Due to the hasty nature of the approval of many COVID-19 tests, as well as a lack of good data on test results, it's difficult to say how accurate home testing is. The FDA found that some fully at-home COVID tests can be as accurate as 96% for negative test results and 100% for positive test results. For now, the standard PCR test is considered the gold standard in COVID-19 testing.
Some studies have found that antigen tests were effective early in the infection process, but that the sensitivity of these tests decreased as virus shedding slows later in the disease course. Antigen tests are also believed to have higher false-negative rates than molecular tests. Testing accuracy may also be affected by how someone collects the testing sample and how it is processed.
Testing is crucial to controlling the spread of COVID-19. Early testing efforts encountered many problems, but new tools like COVID home tests have been approved for use and make it easier than ever to find out whether you have been infected and avoid spreading the virus. If you have a positive test, be sure to take the appropriate precautions to avoid spreading the disease and seek help from your healthcare provider as soon as possible. Even if you get a negative result from a home test but have COVID-19 symptoms see your doctor right away for testing and diagnosis.
When using home test kits, you are self-testing, not self-diagnosing. Remember, as with all home screening, monitoring, or family planning products, you should follow up in case you are not sure whether you have used the kit properly or not.
No matter which at-home test kit you use, certain guidelines should be followed:
Rapid self-tests can be administered individually and independently. These SARS-CoV-2 antigen tests can be carried out anywhere and do not require any equipment. Results are available 15 to 30 minutes after taking the test. Some tests require an oral or nasal swab. Other, more recent test kits, work with saliva or stool samples.
The advantages of antigen self-tests are that the tests are fast, reliable, and easy to take. You can do the test where and when you want, you don't need an appointment for the test and you will have the result after thirty - and sometimes even ten! - minutes. If the result is positive, the test is extremely reliable, so you know for sure that it is better to stay at home to avoid infecting your surroundings.
The Robert Koch Institute (RKI), Germany's public health authority, says test strips containing antibodies bind antigens, which activates an enzyme. A positive result will produce a visible coloration. The RKI says antigen self-tests are particularly suited for detecting high viral loads that are especially contagious.
Approved rapid self-test kits must guarantee a sensitivity of over 80%, meaning they must detect four out of five infections. Approved tests kits must also ensure specificity of over 97%, meaning they may only produce three false positives when carried out on 100 individuals.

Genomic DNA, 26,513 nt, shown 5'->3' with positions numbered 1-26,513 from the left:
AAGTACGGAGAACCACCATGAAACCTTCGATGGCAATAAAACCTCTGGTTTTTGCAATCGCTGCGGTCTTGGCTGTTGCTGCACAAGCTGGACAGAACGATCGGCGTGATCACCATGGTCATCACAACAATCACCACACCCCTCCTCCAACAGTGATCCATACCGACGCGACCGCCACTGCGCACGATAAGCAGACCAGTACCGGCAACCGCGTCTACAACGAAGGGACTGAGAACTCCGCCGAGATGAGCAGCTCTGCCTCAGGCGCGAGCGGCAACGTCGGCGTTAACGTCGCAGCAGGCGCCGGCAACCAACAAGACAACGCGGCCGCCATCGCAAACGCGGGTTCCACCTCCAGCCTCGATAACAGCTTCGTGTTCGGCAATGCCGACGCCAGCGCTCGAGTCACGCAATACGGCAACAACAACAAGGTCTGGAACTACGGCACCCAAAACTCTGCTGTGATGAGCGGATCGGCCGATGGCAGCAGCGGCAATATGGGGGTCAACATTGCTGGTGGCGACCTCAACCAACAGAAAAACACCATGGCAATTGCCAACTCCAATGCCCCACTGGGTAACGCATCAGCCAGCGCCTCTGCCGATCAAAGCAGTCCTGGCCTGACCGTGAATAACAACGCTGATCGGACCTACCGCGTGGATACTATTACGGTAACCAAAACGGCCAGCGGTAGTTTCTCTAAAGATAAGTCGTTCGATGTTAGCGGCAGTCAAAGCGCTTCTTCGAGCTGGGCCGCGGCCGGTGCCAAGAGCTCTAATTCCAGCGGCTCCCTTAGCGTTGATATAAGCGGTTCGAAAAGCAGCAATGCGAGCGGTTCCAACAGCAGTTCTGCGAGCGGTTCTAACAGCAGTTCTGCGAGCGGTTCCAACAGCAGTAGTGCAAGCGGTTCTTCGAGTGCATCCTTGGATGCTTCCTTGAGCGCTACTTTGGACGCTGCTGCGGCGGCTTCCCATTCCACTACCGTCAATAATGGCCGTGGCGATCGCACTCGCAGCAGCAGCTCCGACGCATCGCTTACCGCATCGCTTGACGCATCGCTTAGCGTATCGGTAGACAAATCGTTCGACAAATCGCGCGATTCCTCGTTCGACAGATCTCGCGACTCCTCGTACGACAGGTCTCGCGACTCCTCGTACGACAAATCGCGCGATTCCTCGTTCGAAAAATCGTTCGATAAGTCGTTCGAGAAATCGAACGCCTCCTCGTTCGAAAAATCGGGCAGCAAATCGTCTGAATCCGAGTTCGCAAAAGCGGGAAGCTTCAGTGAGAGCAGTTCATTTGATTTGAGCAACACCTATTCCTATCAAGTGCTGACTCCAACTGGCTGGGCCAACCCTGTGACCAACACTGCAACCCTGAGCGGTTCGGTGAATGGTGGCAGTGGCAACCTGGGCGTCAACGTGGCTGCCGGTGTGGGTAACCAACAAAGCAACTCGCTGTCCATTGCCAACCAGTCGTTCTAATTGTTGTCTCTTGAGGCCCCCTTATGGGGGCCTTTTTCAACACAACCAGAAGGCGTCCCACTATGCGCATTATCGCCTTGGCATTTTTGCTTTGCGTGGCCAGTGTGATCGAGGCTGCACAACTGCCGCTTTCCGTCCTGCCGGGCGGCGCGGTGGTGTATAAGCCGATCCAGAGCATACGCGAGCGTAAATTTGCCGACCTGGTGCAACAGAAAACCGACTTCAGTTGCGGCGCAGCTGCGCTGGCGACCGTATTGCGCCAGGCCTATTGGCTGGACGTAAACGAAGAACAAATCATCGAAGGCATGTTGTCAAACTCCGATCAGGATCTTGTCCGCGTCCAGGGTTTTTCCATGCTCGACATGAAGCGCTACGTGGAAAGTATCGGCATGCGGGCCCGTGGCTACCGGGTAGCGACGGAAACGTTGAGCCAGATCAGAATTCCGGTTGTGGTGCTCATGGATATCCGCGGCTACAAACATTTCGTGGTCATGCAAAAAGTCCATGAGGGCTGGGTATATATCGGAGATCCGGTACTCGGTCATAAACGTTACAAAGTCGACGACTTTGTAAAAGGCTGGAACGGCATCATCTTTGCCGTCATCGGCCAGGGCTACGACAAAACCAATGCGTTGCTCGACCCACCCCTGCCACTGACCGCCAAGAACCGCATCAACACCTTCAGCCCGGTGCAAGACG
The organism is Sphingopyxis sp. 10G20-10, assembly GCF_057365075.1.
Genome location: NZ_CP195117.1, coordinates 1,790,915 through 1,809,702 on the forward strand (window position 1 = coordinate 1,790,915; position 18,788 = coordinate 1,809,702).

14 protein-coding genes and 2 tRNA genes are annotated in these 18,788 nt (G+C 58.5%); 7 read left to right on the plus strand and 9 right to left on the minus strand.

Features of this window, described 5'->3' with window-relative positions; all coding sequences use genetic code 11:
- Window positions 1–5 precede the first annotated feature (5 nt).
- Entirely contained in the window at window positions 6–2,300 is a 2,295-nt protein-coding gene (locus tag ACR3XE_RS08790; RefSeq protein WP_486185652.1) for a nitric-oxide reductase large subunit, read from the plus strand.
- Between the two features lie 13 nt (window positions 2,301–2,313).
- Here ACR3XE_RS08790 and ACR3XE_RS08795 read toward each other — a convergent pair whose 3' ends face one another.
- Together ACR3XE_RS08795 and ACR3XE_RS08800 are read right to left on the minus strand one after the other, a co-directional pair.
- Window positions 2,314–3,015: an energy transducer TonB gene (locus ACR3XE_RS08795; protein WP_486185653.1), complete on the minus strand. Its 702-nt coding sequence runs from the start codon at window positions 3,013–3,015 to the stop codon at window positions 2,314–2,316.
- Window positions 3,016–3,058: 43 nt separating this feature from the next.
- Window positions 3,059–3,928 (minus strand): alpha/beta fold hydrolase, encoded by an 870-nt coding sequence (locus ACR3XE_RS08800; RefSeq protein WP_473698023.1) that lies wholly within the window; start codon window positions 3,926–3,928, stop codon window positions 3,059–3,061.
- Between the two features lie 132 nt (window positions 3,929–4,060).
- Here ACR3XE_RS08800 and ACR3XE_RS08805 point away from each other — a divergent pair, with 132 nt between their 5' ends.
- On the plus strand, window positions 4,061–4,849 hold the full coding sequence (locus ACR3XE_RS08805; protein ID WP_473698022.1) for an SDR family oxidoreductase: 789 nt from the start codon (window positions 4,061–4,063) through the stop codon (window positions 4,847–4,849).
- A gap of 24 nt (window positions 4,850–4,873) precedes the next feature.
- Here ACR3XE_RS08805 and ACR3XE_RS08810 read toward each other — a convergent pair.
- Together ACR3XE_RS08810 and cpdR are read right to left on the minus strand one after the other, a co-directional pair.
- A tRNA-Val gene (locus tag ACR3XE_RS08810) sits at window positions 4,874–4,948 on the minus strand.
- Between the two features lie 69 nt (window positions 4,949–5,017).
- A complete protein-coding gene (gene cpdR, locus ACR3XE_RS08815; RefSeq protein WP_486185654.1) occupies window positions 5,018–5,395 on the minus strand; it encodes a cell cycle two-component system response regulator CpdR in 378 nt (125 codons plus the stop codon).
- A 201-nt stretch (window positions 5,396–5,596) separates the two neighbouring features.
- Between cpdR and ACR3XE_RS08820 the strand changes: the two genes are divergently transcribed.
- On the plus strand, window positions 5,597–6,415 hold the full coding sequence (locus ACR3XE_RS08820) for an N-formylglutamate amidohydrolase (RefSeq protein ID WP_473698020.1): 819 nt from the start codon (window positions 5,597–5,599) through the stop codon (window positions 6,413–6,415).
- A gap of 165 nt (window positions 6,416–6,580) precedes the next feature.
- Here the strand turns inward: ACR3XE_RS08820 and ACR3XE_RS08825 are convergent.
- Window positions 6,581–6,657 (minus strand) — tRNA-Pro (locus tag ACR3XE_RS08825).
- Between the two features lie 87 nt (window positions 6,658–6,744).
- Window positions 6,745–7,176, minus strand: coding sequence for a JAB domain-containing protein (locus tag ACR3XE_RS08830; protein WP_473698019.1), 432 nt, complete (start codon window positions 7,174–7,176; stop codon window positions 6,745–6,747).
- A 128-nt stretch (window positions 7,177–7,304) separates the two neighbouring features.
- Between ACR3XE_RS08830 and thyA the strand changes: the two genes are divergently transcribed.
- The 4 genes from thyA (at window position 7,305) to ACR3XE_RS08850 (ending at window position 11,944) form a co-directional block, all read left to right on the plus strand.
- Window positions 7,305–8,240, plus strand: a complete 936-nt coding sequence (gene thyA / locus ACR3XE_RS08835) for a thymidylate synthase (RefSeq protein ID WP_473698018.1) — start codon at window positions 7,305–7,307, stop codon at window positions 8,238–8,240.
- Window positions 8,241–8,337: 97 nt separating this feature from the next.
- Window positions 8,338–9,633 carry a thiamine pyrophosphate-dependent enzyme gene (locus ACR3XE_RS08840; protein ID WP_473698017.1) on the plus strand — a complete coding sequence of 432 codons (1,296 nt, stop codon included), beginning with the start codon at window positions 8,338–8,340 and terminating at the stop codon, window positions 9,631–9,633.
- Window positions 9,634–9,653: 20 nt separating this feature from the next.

A more recent study in the US suggests self-swabbing is relatively effective. Researchers asked about 500 clinic patients with flu-like symptoms to self-swab their nostrils and their tongues. The results were compared with swabs taken by healthcare professionals from where the back of the nose meets the throat.
The professionals detected more positive results, but the self-swabbers were within 10 percent of the professional positives. Other types of testing may be a better option. A study that asked participants to drip saliva into collection tubes found that this was a better source of viral material than samples from where the nose meets the throat. The false-negative rate appears to be lower too – only 12 percent, compared with 24 percent for traditional swabbing, says Anne Wyllie at the Yale School of Public Health, who led the study.
Lateral flow antigen tests are tests that can process COVID-19 samples quickly without the need for laboratory equipment. They differ from polymerase chain reaction (PCR) tests, which look for genetic material from the virus and are generally more sensitive. The benefit of lateral flow tests is that most tests generate easy-to-understand results in under half an hour and can be used at the point of care rather than sent to a lab to process.
In December 2020, the Medicines and Healthcare products Regulatory Agency (MHRA) issued an exceptional use authorization (EUA) to the Department of Health and Social Care to allow the use of the Innova lateral flow self-test to detect infection in asymptomatic individuals who otherwise would not be tested.
A EUA is when a manufacturer applies to supply a medical device that does not comply with the law to protect a patient’s health if there is no legitimate alternative available. The EUA means that the Innova lateral flow test can be used by a member of the public, with no previous experience of testing, in their own home or another community setting such as a place of work.